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    What Is The Government Of Canada Doing About Priority Food Allergens Gluten Sources And Added Sulphites

    The Government of Canada is committed to providing Canadians with the information they need to make safe and healthy food choices. The Canadian Food Inspection Agency and Health Canada work closely with municipal, provincial and territorial partners and industry to meet this goal.

    The CFIA enforces Canada’s labelling laws and works with associations, distributors, food manufacturers and importers to ensure complete and appropriate labelling of all foods. The CFIA recommends that food companies establish effective allergen controls to prevent the occurrence of undeclared allergens and cross-contamination. The CFIA has developed guidelines and tools to aid them in developing these controls. When the CFIA becomes aware of a potential hazard associated with a food, such as undeclared allergens, Health Canada is asked to assess the situation. When a serious risk is identified, the food product is recalled from the marketplace and a public warning is issued. The CFIA has also published several advisories to industry and consumers regarding allergens in food.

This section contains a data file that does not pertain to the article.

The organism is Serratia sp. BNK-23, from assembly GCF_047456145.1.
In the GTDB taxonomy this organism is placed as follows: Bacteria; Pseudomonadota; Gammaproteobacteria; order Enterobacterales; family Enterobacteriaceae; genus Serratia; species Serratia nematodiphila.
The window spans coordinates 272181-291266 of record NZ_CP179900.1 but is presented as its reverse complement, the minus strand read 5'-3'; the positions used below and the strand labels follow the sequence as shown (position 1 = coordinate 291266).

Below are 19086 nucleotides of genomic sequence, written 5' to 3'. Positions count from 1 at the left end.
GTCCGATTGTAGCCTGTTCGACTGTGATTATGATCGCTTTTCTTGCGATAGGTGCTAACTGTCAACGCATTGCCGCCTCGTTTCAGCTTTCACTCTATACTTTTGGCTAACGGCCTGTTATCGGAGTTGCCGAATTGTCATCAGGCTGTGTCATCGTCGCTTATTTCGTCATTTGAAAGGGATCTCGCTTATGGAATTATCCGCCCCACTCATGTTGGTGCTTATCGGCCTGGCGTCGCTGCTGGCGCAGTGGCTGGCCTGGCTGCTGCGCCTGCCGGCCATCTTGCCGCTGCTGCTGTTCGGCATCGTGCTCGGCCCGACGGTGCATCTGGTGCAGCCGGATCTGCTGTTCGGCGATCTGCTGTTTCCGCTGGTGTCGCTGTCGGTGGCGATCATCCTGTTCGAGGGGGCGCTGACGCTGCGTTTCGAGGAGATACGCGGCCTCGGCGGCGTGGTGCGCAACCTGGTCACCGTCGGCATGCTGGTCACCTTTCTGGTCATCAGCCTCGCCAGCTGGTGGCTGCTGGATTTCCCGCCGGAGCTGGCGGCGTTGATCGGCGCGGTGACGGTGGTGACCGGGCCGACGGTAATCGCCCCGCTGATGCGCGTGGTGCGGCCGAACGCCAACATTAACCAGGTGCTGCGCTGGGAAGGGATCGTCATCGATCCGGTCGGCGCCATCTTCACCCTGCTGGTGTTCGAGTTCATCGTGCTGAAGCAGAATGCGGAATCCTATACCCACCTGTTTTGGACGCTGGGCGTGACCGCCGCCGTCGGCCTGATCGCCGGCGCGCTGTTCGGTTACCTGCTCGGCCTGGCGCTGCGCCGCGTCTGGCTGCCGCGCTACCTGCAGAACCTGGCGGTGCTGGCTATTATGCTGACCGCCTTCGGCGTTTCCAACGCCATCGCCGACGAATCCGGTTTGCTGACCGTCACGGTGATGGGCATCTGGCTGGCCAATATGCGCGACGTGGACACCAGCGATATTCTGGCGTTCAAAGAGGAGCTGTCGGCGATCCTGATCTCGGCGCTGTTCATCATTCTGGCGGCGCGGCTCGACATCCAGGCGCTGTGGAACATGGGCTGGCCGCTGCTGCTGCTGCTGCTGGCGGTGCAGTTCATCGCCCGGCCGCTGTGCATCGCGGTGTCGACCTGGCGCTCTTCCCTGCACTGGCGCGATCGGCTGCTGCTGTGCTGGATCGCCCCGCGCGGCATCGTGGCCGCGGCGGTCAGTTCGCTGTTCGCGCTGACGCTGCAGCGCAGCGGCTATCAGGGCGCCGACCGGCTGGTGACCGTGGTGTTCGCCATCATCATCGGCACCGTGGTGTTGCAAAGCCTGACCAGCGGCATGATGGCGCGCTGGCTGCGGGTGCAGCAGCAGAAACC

More information on the regulations that enhance the labelling of food allergens, gluten sources and added sulphites can be found on the Health Canada website.

    If you come across a food that you think is improperly labelled, contact the CFIA and provide information about the product.

    Report a food safety or labelling concern.

    Can I Consume Soy Lecithin

    Soy lecithin is a food additive derived from soy bean oil and typically does not contain sufficient protein to cause allergic reactions in individuals allergic to soy. However, as soy lecithin is not totally protein free, some individuals who are very sensitive to soy may still react.You should consult your allergist before eating anything containing soy lecithin.

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    Should You Avoid Cooking Oil If You Have A Soy Allergy


    If you or someone you love has a food allergy, you know how challenging it can be. It requires planning ahead and being vigilant about reading menus and food labels.

    Soy is one of the eight most common food allergens. Soy oil is frequently used in food preparation and those with allergies need to know if it is okay to eat foods cooked in soy oil and what foods you should avoid if youre allergic to soy.